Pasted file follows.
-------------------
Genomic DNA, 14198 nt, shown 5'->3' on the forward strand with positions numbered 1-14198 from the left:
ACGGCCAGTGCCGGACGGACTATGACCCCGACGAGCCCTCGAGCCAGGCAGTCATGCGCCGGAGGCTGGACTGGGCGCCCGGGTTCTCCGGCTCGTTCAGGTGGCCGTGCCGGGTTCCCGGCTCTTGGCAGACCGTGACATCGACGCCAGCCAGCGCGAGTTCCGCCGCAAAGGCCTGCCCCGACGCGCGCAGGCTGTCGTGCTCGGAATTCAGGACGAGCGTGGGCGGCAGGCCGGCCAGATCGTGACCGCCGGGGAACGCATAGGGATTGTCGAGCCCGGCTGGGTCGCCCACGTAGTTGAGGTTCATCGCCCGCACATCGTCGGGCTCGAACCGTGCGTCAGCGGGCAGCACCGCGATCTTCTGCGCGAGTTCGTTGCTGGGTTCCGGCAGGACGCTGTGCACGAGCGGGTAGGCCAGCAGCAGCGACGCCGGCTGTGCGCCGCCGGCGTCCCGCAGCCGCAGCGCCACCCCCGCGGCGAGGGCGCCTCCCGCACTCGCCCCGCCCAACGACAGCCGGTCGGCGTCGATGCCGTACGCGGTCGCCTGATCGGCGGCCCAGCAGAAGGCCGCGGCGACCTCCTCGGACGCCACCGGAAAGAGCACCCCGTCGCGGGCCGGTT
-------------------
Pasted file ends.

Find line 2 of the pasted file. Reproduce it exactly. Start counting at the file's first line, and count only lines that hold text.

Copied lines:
ACGGCCAGTGCCGGACGGACTATGACCCCGACGAGCCCTCGAGCCAGGCAGTCATGCGCCGGAGGCTGGACTGGGCGCCCGGGTTCTCCGGCTCGTTCAGGTGGCCGTGCCGGGTTCCCGGCTCTTGGCAGACCGTGACATCGACGCCAGCCAGCGCGAGTTCCGCCGCAAAGGCCTGCCCCGACGCGCGCAGGCTGTCGTGCTCGGAATTCAGGACGAGCGTGGGCGGCAGGCCGGCCAGATCGTGACCGCCGGGGAACGCATAGGGATTGTCGAGCCCGGCTGGGTCGCCCACGTAGTTGAGGTTCATCGCCCGCACATCGTCGGGCTCGAACCGTGCGTCAGCGGGCAGCACCGCGATCTTCTGCGCGAGTTCGTTGCTGGGTTCCGGCAGGACGCTGTGCACGAGCGGGTAGGCCAGCAGCAGCGACGCCGGCTGTGCGCCGCCGGCGTCCCGCAGCCGCAGCGCCACCCCCGCGGCGAGGGCGCCTCCCGCACTCGCCCCGCCCAACGACAGCCGGTCGGCGTCGATGCCGTACGCGGTCGCCTGATCGGCGGCCCAGCAGAAGGCCGCGGCGACCTCCTCGGACGCCACCGGAAAGAGCACCCCGTCGCGGGCCGGTT